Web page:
Regional prime yields now stand at 5% with a 100 basis point spread between prime assets in Birmingham and the City of London. The yield gap between London and the regions should fuel interest from investors who are seeking value.


Birmingham is at the forefront when it comes to attracting future tech companies to the city.

While it is impossible to escape the inevitability of Covid-19 impacting business, there is no doubt that Tech is one of the more unscathed sectors.

According to the initial analysis of 2020, the Covid-19 outbreak has not adversely impacted on the amount invested into the UK’s Tech sector during the first half of the year. The West Midlands is home to one of the largest tech clusters in the UK, with Tech and Digital companies contributing over £1.6 billion to the West Midlands economy.

Culture plays a large role in this growth, with tech hubs remaining important bastions of innovation. The city has yet to establish a ‘goto core tech district’, but there are rapidly growing hubs emerging around Aston Science Park and Digbeth, which have both been a catalyst for the growth of this sector within the city. Digbeth was recently named one of the coolest places in Britain by the Sunday Times, with young talent consistently attracted to the area.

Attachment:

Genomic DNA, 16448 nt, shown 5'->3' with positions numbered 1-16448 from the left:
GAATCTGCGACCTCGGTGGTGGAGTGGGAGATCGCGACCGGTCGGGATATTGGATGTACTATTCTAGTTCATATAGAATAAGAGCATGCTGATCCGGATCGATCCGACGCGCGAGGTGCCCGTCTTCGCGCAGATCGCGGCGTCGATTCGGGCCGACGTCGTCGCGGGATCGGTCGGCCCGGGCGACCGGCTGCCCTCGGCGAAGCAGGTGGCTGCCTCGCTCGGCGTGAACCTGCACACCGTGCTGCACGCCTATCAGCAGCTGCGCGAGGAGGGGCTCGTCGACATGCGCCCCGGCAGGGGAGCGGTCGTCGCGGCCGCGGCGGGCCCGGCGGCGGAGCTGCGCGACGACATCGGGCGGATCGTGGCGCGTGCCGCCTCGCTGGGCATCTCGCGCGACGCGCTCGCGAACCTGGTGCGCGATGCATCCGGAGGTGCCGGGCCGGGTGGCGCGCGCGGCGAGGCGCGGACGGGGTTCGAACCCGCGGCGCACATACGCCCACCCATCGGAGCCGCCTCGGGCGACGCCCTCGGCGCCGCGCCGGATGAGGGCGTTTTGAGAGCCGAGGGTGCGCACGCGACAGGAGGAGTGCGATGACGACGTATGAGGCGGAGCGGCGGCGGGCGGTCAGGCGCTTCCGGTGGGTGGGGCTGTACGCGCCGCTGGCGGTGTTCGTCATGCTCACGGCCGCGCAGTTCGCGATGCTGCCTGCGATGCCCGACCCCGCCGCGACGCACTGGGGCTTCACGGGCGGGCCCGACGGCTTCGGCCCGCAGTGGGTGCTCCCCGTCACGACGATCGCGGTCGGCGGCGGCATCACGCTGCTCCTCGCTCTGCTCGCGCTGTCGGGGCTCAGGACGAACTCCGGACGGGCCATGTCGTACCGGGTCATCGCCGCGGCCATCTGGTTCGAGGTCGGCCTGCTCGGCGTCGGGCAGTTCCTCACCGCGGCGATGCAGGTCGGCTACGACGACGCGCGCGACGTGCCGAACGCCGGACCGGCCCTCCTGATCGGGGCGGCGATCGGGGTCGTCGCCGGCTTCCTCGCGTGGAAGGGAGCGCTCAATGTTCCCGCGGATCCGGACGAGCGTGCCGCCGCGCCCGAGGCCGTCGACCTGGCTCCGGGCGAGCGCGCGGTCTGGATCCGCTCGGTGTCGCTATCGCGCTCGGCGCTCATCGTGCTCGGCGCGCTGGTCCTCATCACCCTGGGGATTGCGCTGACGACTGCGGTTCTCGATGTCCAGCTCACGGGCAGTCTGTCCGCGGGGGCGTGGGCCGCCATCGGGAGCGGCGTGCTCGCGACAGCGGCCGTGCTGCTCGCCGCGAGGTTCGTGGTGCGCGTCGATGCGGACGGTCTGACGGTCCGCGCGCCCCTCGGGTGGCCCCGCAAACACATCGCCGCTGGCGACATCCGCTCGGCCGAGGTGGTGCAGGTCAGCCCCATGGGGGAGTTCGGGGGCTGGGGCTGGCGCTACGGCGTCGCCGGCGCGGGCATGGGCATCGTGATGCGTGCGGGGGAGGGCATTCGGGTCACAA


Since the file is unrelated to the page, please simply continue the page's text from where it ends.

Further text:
In fact, ‘talent’ is one of the big attractions of the Birmingham market with data from eFinancialCareers claiming that Tech talent in Birmingham is available at up to a 30% discount on wages at London-based operation.